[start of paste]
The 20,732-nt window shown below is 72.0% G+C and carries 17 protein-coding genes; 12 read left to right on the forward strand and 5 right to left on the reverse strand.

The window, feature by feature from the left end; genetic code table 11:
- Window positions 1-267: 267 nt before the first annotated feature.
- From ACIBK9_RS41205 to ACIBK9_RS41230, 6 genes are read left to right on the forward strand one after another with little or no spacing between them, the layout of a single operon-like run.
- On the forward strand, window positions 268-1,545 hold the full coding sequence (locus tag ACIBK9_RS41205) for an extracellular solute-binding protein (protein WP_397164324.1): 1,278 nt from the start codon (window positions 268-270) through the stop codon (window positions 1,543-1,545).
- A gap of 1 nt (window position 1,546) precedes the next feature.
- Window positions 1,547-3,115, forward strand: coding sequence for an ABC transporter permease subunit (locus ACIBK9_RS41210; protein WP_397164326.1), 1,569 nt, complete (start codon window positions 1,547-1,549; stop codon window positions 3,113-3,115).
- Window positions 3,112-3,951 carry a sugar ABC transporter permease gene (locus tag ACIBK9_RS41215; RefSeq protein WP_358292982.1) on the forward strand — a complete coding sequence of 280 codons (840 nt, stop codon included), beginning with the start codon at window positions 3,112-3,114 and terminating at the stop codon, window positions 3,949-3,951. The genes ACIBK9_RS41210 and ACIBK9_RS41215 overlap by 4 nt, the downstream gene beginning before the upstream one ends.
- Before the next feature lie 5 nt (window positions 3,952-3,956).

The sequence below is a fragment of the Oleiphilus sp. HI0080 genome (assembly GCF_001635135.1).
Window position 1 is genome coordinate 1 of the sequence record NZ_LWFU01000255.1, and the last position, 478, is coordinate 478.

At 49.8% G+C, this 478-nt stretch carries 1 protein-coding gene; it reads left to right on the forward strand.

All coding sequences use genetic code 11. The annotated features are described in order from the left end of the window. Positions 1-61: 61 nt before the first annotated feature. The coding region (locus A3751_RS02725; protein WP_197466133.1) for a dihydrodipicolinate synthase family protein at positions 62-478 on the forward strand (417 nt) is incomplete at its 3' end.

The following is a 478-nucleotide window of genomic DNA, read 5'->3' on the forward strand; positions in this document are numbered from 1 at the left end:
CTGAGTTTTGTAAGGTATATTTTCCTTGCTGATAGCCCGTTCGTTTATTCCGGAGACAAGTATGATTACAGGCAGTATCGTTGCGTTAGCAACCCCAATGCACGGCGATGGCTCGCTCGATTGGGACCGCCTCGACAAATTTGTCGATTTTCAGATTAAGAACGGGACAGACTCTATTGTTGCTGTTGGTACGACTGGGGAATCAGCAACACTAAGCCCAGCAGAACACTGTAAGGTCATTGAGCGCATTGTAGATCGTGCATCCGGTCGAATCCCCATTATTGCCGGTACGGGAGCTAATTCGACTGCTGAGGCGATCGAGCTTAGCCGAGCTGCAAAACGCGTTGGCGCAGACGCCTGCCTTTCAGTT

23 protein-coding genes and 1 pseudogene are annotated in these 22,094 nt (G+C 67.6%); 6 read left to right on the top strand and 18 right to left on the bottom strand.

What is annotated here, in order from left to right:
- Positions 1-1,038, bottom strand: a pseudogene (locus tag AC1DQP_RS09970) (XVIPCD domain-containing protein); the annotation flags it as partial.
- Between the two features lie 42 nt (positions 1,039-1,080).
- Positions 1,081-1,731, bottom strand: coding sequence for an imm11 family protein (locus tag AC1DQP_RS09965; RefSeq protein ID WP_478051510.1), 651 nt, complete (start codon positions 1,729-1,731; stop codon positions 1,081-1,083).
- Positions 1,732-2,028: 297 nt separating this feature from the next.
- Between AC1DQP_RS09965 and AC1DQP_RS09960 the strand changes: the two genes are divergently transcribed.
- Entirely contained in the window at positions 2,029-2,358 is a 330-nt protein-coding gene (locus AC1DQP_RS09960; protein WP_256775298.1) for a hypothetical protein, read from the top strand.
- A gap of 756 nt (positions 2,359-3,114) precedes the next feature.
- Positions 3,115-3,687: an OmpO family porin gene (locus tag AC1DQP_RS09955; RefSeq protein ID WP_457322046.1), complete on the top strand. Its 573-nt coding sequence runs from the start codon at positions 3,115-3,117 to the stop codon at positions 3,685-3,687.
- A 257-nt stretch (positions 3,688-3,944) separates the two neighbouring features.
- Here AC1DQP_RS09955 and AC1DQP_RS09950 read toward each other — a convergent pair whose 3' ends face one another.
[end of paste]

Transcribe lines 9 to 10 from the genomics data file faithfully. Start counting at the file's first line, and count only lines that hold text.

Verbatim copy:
- Before the next feature lie 5 nt (window positions 3,952-3,956).

The sequence below is a fragment of the Oleiphilus sp. HI0080 genome (assembly GCF_001635135.1).